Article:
I say so because in the days when there were more than hundred percent voter turnout, the interference was almost always done by the state or government in power and since Keynesian Economics is state intervention rather than market forces (Classical Economics), I prefer to define this type over voting as Keynesian. Again, and as Afari Gyan admitted, this type of over voting or election rigging is now uncommon and difficult to perpetrate in Ghana because of the checks and balances in place. What is most likely is manipulation of the actual votes in favour or to the detriment of a candidate as alleged by the petitioners.

It’s surprising that Afari Gyan did not consider definition of over voting in advance before he mounted the witness box because it is one of the key pillars of the petitioners’ case. It has also been a bone of contention between the parties and witnesses throughout the hearing and prior to his entrance into the witness box. One would have expected that even if did not occur to Afari Gyan to have a clear definition, his legal team or lead counsel would have counselled him to come prepared with the EC’s definition.

Afari Gyan is no longer that confident cheeky witness in the box. Though he is still smiling and sarcastic, he looks worried, sometimes confused and being evasive. He is also not explaining himself succinctly as we were made to believe.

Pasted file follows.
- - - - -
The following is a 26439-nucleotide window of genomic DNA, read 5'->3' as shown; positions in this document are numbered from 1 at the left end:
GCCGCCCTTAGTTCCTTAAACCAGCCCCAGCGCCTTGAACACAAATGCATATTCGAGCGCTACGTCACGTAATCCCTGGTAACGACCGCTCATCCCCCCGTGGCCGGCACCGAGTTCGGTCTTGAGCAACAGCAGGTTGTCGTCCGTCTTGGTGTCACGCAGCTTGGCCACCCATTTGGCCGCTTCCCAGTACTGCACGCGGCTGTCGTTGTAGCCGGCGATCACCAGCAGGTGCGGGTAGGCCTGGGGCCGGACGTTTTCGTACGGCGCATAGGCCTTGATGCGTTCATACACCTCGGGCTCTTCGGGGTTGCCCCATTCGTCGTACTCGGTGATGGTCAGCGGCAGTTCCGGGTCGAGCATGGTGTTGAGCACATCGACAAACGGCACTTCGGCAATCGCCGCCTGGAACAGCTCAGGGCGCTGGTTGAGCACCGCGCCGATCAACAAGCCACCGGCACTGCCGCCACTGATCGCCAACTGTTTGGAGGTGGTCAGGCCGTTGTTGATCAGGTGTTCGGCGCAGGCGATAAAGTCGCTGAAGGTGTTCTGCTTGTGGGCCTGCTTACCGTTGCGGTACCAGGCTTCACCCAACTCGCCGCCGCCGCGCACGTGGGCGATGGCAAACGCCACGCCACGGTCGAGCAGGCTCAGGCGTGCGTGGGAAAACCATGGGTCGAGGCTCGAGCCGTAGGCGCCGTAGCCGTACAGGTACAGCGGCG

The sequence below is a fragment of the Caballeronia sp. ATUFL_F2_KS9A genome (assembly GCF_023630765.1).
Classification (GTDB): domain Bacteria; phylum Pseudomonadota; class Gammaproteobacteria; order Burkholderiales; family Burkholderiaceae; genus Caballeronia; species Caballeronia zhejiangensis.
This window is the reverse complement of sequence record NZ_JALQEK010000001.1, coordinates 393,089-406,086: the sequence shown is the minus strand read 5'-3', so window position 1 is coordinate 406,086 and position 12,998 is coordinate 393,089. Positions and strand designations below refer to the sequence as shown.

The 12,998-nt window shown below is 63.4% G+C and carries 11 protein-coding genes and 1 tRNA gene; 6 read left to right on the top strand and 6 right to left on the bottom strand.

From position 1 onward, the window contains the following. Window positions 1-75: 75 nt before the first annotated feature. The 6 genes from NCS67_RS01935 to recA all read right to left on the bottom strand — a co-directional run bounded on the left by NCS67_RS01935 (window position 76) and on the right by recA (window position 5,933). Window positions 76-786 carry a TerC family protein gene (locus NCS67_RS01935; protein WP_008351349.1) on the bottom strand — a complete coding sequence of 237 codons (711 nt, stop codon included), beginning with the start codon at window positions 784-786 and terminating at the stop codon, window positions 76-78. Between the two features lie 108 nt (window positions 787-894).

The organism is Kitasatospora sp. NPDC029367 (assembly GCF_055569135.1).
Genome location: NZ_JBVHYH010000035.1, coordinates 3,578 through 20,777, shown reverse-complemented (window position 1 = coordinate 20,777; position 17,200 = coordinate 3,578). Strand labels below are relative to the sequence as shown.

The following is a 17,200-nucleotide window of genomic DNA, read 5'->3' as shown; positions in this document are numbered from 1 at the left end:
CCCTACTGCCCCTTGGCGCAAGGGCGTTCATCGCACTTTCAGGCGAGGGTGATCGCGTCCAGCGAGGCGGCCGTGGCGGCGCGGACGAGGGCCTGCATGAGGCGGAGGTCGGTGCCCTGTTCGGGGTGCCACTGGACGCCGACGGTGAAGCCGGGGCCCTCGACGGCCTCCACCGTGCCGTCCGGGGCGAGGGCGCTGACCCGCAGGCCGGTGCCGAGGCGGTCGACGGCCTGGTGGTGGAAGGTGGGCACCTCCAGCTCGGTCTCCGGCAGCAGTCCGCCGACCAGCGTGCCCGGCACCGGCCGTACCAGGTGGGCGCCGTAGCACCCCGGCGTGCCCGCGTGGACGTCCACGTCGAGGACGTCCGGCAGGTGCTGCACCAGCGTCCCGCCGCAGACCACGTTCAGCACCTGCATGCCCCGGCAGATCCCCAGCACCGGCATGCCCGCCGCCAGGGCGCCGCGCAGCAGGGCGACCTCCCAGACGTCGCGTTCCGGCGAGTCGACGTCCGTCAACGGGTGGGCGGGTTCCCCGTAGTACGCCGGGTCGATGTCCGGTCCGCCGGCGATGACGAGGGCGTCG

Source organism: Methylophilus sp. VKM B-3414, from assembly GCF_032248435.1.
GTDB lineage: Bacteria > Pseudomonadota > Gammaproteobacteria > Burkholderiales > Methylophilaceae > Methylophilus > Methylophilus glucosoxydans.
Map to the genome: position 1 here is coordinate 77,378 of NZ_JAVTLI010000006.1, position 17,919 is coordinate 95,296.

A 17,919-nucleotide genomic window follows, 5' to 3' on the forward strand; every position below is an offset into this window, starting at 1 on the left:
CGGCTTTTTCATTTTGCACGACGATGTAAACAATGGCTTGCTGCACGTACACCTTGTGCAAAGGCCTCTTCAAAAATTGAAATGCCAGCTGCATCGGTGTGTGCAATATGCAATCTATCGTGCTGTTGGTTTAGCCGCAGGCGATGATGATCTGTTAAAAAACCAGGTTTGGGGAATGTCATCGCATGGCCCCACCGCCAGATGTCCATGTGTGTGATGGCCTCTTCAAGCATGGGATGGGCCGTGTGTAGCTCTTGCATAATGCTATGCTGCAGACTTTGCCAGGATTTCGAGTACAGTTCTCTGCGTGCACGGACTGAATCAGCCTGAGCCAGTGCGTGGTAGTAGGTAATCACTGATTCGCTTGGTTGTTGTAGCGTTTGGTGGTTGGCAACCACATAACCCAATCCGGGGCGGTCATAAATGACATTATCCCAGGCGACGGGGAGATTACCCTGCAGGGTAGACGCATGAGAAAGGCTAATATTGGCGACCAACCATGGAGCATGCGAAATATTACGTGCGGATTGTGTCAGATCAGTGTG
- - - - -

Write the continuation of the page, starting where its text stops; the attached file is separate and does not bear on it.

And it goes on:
For example, when it was put to him that, to avoid the potential for polling stations with few registered voters being supplied with too many ballot papers and the risk of over voting, would it not have been better to have the ballot papers printed in multiples of 5 instead of 25, his answer of “in the wisdom of the EC”, we decided to do them in 25 to avoid returning officers carrying too many ballot papers was unconvincing. Do returning officers carry ballot papers to the polling stations by themselves or done by vehicle? To me, the most persuasive answer was missing. That is cost, because the more booklets printed, the higher the cost. Again, when he was questioned why the EC did not order sufficient Biometric Verification Machines to have a backup for every polling station, his answer was because the EC did not have enough funds to do so. However, when it was put to him that EC had presented a budget and received all what it asked for, so why did the EC not ask for more to cover that, he was silent. Instead of rebutting that, the fact that EC received all what was asked for did not necessarily mean government would have given whatever amount the EC would request.